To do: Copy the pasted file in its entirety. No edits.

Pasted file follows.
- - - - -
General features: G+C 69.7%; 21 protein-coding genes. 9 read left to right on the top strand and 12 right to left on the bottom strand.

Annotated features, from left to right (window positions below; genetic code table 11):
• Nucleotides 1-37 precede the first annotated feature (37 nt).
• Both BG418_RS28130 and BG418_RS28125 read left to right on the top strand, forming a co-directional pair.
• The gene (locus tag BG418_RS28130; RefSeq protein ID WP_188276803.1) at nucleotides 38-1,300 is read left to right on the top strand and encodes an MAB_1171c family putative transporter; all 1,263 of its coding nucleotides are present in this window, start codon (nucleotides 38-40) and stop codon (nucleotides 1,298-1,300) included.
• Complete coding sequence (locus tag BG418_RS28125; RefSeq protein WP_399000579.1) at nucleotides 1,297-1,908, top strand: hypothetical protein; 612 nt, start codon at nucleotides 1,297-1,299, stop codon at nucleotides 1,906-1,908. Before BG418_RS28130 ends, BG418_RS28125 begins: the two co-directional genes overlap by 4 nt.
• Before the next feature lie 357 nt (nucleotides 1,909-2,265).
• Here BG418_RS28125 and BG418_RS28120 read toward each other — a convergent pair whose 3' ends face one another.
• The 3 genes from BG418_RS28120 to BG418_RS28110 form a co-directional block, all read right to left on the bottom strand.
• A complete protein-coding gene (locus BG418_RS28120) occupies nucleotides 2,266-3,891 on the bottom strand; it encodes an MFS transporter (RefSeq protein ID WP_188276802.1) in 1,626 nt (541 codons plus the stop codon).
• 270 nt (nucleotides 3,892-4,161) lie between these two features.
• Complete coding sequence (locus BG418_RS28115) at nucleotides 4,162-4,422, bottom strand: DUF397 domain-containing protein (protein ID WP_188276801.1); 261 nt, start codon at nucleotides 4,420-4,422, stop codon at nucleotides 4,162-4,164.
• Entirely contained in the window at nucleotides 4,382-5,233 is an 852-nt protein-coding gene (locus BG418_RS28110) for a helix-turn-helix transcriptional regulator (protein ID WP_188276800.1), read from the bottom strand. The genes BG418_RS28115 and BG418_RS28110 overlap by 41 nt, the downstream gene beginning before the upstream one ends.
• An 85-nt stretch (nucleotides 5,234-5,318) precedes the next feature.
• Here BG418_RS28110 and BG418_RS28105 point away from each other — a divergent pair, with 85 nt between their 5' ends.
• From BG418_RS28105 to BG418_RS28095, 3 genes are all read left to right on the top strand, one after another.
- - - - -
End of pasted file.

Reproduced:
General features: G+C 69.7%; 21 protein-coding genes. 9 read left to right on the top strand and 12 right to left on the bottom strand.

Annotated features, from left to right (window positions below; genetic code table 11):
• Nucleotides 1-37 precede the first annotated feature (37 nt).
• Both BG418_RS28130 and BG418_RS28125 read left to right on the top strand, forming a co-directional pair.
• The gene (locus tag BG418_RS28130; RefSeq protein ID WP_188276803.1) at nucleotides 38-1,300 is read left to right on the top strand and encodes an MAB_1171c family putative transporter; all 1,263 of its coding nucleotides are present in this window, start codon (nucleotides 38-40) and stop codon (nucleotides 1,298-1,300) included.
• Complete coding sequence (locus tag BG418_RS28125; RefSeq protein WP_399000579.1) at nucleotides 1,297-1,908, top strand: hypothetical protein; 612 nt, start codon at nucleotides 1,297-1,299, stop codon at nucleotides 1,906-1,908. Before BG418_RS28130 ends, BG418_RS28125 begins: the two co-directional genes overlap by 4 nt.
• Before the next feature lie 357 nt (nucleotides 1,909-2,265).
• Here BG418_RS28125 and BG418_RS28120 read toward each other — a convergent pair whose 3' ends face one another.
• The 3 genes from BG418_RS28120 to BG418_RS28110 form a co-directional block, all read right to left on the bottom strand.
• A complete protein-coding gene (locus BG418_RS28120) occupies nucleotides 2,266-3,891 on the bottom strand; it encodes an MFS transporter (RefSeq protein ID WP_188276802.1) in 1,626 nt (541 codons plus the stop codon).
• 270 nt (nucleotides 3,892-4,161) lie between these two features.
• Complete coding sequence (locus BG418_RS28115) at nucleotides 4,162-4,422, bottom strand: DUF397 domain-containing protein (protein ID WP_188276801.1); 261 nt, start codon at nucleotides 4,420-4,422, stop codon at nucleotides 4,162-4,164.
• Entirely contained in the window at nucleotides 4,382-5,233 is an 852-nt protein-coding gene (locus BG418_RS28110) for a helix-turn-helix transcriptional regulator (protein ID WP_188276800.1), read from the bottom strand. The genes BG418_RS28115 and BG418_RS28110 overlap by 41 nt, the downstream gene beginning before the upstream one ends.
• An 85-nt stretch (nucleotides 5,234-5,318) precedes the next feature.
• Here BG418_RS28110 and BG418_RS28105 point away from each other — a divergent pair, with 85 nt between their 5' ends.
• From BG418_RS28105 to BG418_RS28095, 3 genes are all read left to right on the top strand, one after another.